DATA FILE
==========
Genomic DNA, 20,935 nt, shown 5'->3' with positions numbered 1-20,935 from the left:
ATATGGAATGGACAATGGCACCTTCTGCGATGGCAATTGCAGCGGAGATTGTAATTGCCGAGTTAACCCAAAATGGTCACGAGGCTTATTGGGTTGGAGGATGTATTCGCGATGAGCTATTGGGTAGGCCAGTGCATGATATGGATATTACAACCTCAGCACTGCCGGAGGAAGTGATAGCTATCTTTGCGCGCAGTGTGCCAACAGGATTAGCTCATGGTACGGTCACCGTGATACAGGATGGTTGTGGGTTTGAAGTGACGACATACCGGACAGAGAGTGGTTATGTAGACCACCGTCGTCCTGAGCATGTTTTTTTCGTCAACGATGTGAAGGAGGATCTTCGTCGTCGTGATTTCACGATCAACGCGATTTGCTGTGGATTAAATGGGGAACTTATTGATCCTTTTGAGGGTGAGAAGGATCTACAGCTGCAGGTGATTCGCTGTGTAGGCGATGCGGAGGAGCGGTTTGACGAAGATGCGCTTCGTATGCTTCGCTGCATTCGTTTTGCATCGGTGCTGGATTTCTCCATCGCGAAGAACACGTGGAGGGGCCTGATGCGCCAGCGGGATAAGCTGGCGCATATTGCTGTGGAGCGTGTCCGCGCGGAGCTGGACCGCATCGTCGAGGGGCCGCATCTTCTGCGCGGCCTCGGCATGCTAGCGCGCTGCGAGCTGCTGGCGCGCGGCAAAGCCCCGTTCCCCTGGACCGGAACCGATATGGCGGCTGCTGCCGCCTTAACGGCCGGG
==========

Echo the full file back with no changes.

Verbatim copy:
Genomic DNA, 20,935 nt, shown 5'->3' with positions numbered 1-20,935 from the left:
ATATGGAATGGACAATGGCACCTTCTGCGATGGCAATTGCAGCGGAGATTGTAATTGCCGAGTTAACCCAAAATGGTCACGAGGCTTATTGGGTTGGAGGATGTATTCGCGATGAGCTATTGGGTAGGCCAGTGCATGATATGGATATTACAACCTCAGCACTGCCGGAGGAAGTGATAGCTATCTTTGCGCGCAGTGTGCCAACAGGATTAGCTCATGGTACGGTCACCGTGATACAGGATGGTTGTGGGTTTGAAGTGACGACATACCGGACAGAGAGTGGTTATGTAGACCACCGTCGTCCTGAGCATGTTTTTTTCGTCAACGATGTGAAGGAGGATCTTCGTCGTCGTGATTTCACGATCAACGCGATTTGCTGTGGATTAAATGGGGAACTTATTGATCCTTTTGAGGGTGAGAAGGATCTACAGCTGCAGGTGATTCGCTGTGTAGGCGATGCGGAGGAGCGGTTTGACGAAGATGCGCTTCGTATGCTTCGCTGCATTCGTTTTGCATCGGTGCTGGATTTCTCCATCGCGAAGAACACGTGGAGGGGCCTGATGCGCCAGCGGGATAAGCTGGCGCATATTGCTGTGGAGCGTGTCCGCGCGGAGCTGGACCGCATCGTCGAGGGGCCGCATCTTCTGCGCGGCCTCGGCATGCTAGCGCGCTGCGAGCTGCTGGCGCGCGGCAAAGCCCCGTTCCCCTGGACCGGAACCGATATGGCGGCTGCTGCCGCCTTAACGGCCGGG